Katie died intestate during 1948, and Stephen received from her estate an undivided one-third interest in the undivided one-third interest of farmland she had inherited from Alex. The remaining two-thirds undivided interest of Katie's one-third undivided interest was distributed equally among the four children of her marriage to Alex.

*670 The attorney for Katie's estate prepared two deeds which he sent to Stephen with a cover letter stating in relevant part:

"Katie Zabolotny Fedorenko died November 11, 1948, as you know, and she owned an undivided one-third interest in certain property in Billings County, about 360 acres. We understand that you do not claim any part of the land and want to give it to the children. "You can either deed it to the children or if you wish you can deed it to Anton Zabolotny and he can pay off the remaining children."

Stephen signed the quit claim deed in controversy and returned it, by mail, to the attorney for Katie's estate with a cover letter stating:

"I decide with the girls that we deed that share to Anton Zabolotny. And he can pay the remaining to Lena & Margaret Zabolotny."

Subsequent to Stephen's death, Anton discovered that the quit claim deed did not include the Southeast Quarter. He then filed a quiet title action which he subsequently amended to request a reformation of the quit claim deed to include the Southeast Quarter.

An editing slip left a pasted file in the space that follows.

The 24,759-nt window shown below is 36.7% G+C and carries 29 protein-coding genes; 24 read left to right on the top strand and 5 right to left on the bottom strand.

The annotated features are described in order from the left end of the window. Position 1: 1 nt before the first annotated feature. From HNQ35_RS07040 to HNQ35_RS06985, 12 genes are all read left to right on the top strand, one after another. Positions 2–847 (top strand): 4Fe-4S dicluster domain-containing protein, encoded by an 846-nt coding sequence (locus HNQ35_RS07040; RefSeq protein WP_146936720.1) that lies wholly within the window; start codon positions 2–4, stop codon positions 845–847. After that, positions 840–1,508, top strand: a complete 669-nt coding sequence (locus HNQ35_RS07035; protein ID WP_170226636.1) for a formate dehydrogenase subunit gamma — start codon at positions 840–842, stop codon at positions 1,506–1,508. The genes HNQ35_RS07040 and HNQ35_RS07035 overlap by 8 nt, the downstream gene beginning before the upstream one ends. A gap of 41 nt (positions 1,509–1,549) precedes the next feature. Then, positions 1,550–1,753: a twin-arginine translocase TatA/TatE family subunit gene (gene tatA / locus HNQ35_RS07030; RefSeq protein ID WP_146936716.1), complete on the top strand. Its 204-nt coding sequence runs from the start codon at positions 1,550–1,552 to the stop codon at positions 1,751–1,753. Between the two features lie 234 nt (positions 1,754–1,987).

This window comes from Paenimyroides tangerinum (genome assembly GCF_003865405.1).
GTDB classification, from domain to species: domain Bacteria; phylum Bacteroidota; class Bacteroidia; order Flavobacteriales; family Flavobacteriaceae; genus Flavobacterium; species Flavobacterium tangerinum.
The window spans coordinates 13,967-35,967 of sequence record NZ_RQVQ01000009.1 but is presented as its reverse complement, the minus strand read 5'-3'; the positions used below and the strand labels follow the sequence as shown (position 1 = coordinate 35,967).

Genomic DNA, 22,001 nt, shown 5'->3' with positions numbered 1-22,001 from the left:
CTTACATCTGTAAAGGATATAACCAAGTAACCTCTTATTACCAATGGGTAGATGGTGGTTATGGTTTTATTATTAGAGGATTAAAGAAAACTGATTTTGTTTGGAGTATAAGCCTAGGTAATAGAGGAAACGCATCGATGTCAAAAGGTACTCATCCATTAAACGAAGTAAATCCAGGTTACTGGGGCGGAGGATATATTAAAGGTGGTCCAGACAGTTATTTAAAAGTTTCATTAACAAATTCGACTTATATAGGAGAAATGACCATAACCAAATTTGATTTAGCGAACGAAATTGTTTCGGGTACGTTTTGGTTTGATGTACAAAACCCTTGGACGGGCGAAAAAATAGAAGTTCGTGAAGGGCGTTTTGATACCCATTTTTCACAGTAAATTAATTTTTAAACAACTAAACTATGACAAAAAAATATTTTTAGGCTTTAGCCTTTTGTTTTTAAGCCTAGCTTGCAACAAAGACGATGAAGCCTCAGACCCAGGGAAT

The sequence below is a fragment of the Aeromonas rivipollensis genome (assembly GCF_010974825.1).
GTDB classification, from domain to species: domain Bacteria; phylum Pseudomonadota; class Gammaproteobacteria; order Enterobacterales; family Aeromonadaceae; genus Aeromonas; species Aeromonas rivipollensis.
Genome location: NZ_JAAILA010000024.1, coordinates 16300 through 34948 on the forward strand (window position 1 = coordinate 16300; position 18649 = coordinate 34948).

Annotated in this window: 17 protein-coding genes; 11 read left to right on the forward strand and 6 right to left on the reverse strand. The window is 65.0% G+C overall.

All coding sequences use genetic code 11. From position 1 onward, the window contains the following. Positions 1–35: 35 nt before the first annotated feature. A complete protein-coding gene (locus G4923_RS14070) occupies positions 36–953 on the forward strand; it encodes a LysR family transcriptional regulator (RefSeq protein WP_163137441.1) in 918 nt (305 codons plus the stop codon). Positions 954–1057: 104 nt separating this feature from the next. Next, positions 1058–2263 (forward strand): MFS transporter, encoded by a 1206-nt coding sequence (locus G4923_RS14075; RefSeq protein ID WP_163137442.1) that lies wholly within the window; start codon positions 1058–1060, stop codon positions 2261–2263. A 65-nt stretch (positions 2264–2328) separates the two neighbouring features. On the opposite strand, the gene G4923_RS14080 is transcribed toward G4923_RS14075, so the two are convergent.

A trial was held before the district court without a jury on January 30, 1981. The court concluded that the parties to the conveyance had intended to include the Southeast Quarter but that, through mutual mistake, it had been inadvertently excluded from the quit claim deed:

"X. "That the Court finds as a matter of fact, upon evidence which is clear, convincing, persuasive and compelling, that at the time Defendant's Exhibit No. 4 (the Quit Claim deed signed by Steve Fedorenko) was executed and delivered, both Steve Fedorenko and Anton Zabolotny knew, intended, understood and agreed that all of Steve Fedorenko's interest in the real property of Katie Zabolotny Fedorenko be conveyed to Anton Zabolotny; and the only reason it was not included was due to a clerical error in the preparation of the Deed ...."

The court entered judgment in favor of Anton directing that the quit claim deed be reformed to include the Southeast Quarter, and from that judgment the Fedorenko heirs have filed this appeal.

On appeal the Fedorenko heirs assert that the court erred in its determination that there was a mutual mistake between the parties. We have ascertained that the record includes the following evidence in support of the district court's finding of a mutual mistake: